I have recurring tendinitis in my elbows, hands, wrists, and also carpal tunnel which comes and goes in either hand. I just work around these, vary loads and/or movements at times, itís something Iíve dealt with for 20 years or so. My job in construction involves a lot of physical work and Iím certain itís responsible for most of my joint soreness. I wear knee and elbow sleeves, and wrist wraps when I squat and press.
    The line on my biceps has occurred on both/either arm at various times although not frequently. It seems to occur due to overuse from intense exertion with a pulling exercise, curls, or like I mentioned non-training-related lifting, such as moving heavy objects. I guess itís possible there could be previous trauma that is then made visible by swelling in the surrounding tissues, like you mentioned. So would this be a type of scar? I didnít notice this mark until around 8-10 hours after training, and it gradually disappeared over the next 3 days. Yesterday I trained again and my arm felt fine, although I didnít push it hard when I did 3 work sets of t bar rows. I cut back the load a little as a cautionary approach. I looked immediately after I finished training and there was no recurring mark. But the other dayówould there have been that much swelling 8-10 hours later, without much accompanying pain or soreness? I only had a little extra soreness, and only when I flexed my upper arm.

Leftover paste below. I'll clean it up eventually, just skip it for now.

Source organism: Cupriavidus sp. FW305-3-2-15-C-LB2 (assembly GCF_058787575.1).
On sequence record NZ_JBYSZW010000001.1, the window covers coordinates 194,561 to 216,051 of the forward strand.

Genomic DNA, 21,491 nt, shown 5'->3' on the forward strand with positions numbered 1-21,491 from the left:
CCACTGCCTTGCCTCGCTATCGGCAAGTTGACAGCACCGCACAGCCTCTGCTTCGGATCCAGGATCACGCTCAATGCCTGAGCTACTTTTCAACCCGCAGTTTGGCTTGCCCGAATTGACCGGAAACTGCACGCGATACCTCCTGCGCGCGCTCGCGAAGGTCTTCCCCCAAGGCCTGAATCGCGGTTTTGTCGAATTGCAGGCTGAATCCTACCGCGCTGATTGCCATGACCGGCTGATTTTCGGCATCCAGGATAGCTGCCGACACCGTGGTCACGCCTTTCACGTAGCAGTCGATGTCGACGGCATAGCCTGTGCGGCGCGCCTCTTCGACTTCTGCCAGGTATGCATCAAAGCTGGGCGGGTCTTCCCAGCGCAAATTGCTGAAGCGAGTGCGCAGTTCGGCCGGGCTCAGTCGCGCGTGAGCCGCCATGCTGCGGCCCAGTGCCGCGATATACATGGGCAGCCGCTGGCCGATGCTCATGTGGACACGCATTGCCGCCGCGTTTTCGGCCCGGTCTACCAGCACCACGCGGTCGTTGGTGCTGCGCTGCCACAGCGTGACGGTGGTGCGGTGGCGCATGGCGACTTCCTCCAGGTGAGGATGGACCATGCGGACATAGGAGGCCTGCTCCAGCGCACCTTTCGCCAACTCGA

You have recurring tendon pain in your hands, elbows, and wrists. You work a physical demanding job that presumably requires you to grip, lift, etc and yet you pull three times a week......and, you donít think volume has anything to do with this?

  5. #5